People with osteoporosis don’t experience symptoms until they have a fracture and they may not know they have the disease until they break a bone or they have a bone density test.
Dual energy X-ray absorptiometry (DXA) is the technique most commonly used for measuring bone mineral density. Two X-ray beams with different energy levels are use to estimate the patient’s bone density. The radiation exposure is extremely low.
DXA testing is recommended for:
- Women over age 65
- Postmenopausal women under age 65 with additional risk factors for osteoporosis
- Patients with fragility fractures (fractures occurring without much trauma)
- Patients with diseases associated with osteoporosis or on medications associated with osteoporosis
- Men over age 70
- Patients on osteoporosis treatment (to monitor response)
In addition to DXA, patients typically undergo a laboratory evaluation (blood and urine) to check for problems that may cause bone loss. About one-third of postmenopausal women with osteoporosis have an underlying problem contributing to bone loss, such as vitamin D deficiency or an intestinal disorder that affects the absorption of nutrients.
Vertebral fracture assessment (VFA) is done for selected patients along with the DXA test. This consists of evaluating DXA images of the spine to identify compression fractures of the vertebrae. When combined with the bone mineral density test, VFA helps determine the person's risk of future fracture.
Treatment for osteoporosis is designed to prevent further bone loss and/or increase bone density and decrease fracture risk. Treatment is based on the unique needs of each patient and may include:
- Calcium and vitamin D supplements
- Prescription medications to prevent bone loss or to increase bone density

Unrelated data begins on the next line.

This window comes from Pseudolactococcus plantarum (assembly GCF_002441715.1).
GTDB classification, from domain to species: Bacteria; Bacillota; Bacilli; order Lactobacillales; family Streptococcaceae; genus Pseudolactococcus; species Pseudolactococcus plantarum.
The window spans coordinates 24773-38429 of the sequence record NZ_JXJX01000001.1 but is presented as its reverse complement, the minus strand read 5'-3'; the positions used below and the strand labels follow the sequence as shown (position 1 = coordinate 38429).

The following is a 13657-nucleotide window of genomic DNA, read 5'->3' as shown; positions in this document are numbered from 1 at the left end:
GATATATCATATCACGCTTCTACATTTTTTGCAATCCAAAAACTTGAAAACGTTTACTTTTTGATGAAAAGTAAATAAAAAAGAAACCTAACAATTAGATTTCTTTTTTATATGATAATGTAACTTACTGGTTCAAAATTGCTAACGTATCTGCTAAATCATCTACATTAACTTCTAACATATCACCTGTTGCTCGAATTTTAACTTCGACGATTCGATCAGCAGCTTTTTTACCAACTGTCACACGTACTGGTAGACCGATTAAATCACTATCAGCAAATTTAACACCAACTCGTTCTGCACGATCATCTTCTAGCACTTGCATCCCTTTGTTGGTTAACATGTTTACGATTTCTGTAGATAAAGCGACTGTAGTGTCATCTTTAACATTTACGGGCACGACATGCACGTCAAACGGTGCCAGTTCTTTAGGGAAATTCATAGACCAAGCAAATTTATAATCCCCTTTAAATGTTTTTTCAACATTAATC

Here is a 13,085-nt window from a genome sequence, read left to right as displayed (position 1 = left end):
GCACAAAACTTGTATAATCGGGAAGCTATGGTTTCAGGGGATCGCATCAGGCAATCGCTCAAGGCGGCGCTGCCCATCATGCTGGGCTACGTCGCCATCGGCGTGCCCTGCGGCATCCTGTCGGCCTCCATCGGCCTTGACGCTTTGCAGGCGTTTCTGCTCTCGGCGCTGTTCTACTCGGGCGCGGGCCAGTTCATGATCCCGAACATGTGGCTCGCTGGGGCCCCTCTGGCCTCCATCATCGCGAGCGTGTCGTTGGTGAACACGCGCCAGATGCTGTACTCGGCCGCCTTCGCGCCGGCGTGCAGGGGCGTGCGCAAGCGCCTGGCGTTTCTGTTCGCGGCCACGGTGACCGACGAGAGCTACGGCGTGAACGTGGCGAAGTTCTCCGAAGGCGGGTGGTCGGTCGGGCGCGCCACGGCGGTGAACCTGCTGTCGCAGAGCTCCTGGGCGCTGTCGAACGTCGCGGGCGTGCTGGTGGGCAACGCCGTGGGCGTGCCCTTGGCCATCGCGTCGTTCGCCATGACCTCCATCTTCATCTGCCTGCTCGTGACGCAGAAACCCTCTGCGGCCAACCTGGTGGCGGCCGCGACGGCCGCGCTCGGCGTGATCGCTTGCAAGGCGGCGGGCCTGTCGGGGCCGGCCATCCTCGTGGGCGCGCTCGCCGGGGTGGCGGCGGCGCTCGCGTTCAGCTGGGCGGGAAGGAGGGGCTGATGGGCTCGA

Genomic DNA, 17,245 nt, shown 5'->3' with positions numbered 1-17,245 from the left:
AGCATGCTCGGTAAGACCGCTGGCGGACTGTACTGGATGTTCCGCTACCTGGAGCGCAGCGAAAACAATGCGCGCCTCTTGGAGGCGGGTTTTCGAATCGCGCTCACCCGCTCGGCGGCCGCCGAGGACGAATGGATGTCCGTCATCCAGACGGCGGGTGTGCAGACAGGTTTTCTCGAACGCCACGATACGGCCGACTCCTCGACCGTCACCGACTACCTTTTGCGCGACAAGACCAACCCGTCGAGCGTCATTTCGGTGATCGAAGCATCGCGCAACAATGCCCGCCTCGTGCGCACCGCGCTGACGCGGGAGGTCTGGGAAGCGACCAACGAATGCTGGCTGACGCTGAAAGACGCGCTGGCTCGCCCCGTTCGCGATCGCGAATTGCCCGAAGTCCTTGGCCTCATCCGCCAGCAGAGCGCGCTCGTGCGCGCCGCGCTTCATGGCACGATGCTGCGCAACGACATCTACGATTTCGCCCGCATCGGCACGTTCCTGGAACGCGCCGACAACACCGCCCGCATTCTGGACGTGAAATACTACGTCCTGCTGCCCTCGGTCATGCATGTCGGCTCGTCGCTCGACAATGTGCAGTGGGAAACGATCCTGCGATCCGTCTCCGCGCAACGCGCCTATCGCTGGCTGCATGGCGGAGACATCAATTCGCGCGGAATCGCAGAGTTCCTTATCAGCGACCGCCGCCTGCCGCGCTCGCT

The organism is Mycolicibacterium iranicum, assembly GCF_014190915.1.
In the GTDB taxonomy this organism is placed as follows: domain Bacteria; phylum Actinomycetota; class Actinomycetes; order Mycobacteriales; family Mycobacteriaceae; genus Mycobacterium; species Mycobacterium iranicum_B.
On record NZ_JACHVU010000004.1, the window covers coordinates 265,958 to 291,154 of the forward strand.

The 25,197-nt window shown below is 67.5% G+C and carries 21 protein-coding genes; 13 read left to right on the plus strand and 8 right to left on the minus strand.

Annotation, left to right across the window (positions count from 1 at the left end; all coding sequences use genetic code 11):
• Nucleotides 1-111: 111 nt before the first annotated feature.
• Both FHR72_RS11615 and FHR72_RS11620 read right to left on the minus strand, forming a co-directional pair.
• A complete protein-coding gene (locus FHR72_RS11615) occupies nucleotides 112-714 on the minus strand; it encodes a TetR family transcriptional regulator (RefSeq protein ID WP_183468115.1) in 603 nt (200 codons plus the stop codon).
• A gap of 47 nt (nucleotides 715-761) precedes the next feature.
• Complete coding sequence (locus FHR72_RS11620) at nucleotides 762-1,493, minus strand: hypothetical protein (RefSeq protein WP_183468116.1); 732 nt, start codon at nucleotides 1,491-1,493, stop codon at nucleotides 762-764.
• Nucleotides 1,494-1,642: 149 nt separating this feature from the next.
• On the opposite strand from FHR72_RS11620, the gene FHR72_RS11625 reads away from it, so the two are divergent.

- Physical therapy to strengthen back muscles and help prevent falls
- Weight-bearing exercise
- Lifestyle changes such as quitting smoking decreasing alcohol use
Occasionally, when patients have persistent pain after a vertebral compression fracture, vertebroplasty or kyphoplasty may be done. These are both minimally invasive procedures. In vertebroplasty, a physician uses image guidance to inject a special “cement’ mixture through a needle into the fractured vertebrae. In kyphoplasty, a balloon is first inserted through the needle into the fractured vertebrae in an attempt to restore the height of the bone. The balloon is then removed and cement is injected into the space created by the balloon.
Rehabilitation and Physical Therapy
Treatment and management of osteoporosis may include physical therapy at one of our rehabilitation locations. Therapy incorporates education and training in the following areas:
- Appropriate and safe weight-bearing activities to help promote bone formation or slow bone loss.
- Appropriate and safe exercises for:
- Posture — To maintain proper posture or prevent unwanted posture changes associated with osteoporosis.
- Flexibility — To maintain or improve flexibility and prevent muscle imbalances that may lead to stiffness and posture changes.
- Muscle strengthening — To help promote bone formation or slow bone loss.
- Correct body mechanics for activities of daily living to protect the spine and other vulnerable areas of the skeleton that are at risk for fracture.
- Fall prevention and safety to minimize the risk for a fracture. This may also involve balance training and training in use of a cane or walker to minimize the risk of a fall.
The most common areas of the skeleton for an osteoporotic fracture to occur are in the vertebral bodies of the mid- to lower-spine area, hip area and wrist. If an individual has sustained an osteoporotic fracture, the physical therapist can help with pain management, teach appropriate exercises and assist with return to functional independence.